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In brief, security is a process of political ordering. In addition, it is connected with established power relations, hierarchical gender norms and inequalities, all in highly masculinized structures, where ideas of hegemonic masculinity overshadow conceptions of femininity. In these male-dominated structures, women are regularly excluded, under-represented and marginalized.

 

This historically established security–gender nexus is now being torn apart by the gathering winds of change, with one especially powerful gust coming after the UNSCR 1325 on Women, Peace and Security (WPS). While the overall percentage of women in the security sector is still low due to historical gendered-binary definitions, there is a positive trend in the number of female peacekeepers, for both military and police.

 

According to the UN Security Council (UNSC), women now comprise 41 per cent of heads and deputy heads of peace operations led by the UN Department of Peacekeeping Operations (UNPKO) and the Department of Political Affairs (UNDPA), which shows an increase of 13 per cent since 2017[1]. Also, as of July 2018, 3 out of 16 UN peace operations with police components had women heads, which represent 9 per cent increase[2]. Another way gender has been mainstreamed is through the establishment of Women`s Protection Advisers (WPAs), mandated by the Security Council and deployed to countries with high risk of conflict-related sexual violence.

 

At the EU level, a number of political commitments have been established to promote the role of women in peace processes and enhance the implementation of 1325. These have been translated into relevant normative frameworks, such as the recent EU Strategic Approach to WPS, which builds upon and replaces the 2008 Comprehensive Approach to the EU implementation of WPS[3]. In addition, under the Common Security and Defence Policy (CSDP) missions, the EU has embraced gender policies in the planning and implementation of its international crisis management initiatives.

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Behind these achievements, questions still remain on whether such gender mainstreaming and gender balance measures promoted by international institutions have, in practical terms, contributed to the substantial inclusion of women in the security sector. Two core challenges emerge in this context.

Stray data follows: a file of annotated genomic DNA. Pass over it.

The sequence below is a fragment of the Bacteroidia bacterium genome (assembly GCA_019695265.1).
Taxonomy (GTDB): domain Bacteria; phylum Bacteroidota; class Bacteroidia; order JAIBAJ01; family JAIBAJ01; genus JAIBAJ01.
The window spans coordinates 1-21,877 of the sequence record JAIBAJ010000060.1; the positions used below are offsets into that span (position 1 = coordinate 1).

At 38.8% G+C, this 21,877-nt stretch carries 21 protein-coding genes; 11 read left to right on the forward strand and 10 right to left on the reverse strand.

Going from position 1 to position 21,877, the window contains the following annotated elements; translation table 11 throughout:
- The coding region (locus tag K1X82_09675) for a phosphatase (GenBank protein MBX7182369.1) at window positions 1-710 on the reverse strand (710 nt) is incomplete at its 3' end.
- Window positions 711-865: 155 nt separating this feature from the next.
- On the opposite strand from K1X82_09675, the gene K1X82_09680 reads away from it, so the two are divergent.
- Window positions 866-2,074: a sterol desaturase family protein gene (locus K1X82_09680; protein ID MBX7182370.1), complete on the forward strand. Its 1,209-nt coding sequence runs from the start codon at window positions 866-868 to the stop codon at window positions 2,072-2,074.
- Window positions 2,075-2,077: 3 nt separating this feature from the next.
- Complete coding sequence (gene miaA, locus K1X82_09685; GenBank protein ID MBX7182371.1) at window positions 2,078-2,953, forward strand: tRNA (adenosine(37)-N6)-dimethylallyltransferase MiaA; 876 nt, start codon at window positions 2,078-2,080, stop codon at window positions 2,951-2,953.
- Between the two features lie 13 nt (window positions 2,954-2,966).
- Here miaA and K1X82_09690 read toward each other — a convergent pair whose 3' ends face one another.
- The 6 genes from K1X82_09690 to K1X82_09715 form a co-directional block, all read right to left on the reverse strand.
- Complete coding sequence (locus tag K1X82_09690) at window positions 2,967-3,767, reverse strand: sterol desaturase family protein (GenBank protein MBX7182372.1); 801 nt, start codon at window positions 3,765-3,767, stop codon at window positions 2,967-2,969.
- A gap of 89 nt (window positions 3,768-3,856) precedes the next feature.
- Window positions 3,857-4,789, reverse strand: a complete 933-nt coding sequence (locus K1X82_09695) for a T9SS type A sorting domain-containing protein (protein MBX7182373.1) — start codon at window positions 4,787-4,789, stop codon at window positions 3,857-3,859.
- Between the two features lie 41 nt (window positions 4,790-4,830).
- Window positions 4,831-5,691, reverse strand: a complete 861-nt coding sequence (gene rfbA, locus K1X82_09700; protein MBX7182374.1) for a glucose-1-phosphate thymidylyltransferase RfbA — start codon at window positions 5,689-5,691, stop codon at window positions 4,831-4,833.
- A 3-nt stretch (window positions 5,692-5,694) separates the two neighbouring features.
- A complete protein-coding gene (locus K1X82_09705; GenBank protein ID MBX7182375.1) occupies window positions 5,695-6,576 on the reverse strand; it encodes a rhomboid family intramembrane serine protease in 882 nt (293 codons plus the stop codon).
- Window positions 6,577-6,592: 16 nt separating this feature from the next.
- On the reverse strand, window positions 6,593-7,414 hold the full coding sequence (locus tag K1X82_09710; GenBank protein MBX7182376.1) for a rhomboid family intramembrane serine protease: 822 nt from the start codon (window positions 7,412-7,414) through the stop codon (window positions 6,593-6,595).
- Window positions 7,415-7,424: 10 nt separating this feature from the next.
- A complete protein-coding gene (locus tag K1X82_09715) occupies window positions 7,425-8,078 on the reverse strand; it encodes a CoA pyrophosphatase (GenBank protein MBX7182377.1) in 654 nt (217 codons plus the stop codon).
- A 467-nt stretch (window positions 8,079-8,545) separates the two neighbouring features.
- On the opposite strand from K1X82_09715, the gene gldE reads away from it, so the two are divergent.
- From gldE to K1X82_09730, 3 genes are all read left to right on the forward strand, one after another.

First, there is a lack of understanding of what mainstreaming means and a difficulty in measuring the implementation of this action in different contexts. Second, and more importantly, peacekeeping missions are still highly gendered spaces, especially because of the traditional military understanding of hierarchical gender norms and relations (strong militarized male leader / vulnerable woman). This very conception is at the root of what is holding back the meaningful inclusion of women in the sector.

 

From this perspective, it is not enough to simply ask for women to be included in the security sector, whether as objects or agents of intervention. What is essential is to ask how that inclusion will take place. Instead of focusing solely on numbers, the international community might do well to think with a broader understanding of gender relations and focus on changing policies as well as structures that perpetuate gender inequalities within and beyond the security sector.

 

As feminist experts maintain “until hierarchies of gender and other hierarchies associated with class and race are dismantled and until women have control over their own security, a truly comprehensive system of security cannot be devised” (Tickner 1992: 30). Hopefully, the inclusion of a gender perspective in the peacekeeping and peace-building contexts will be a norm rather than an exception. Until the rigid barriers that hinder women`s full potential as peacekeepers are removed, peacekeeping missions efforts to sustain peace will continue to fail.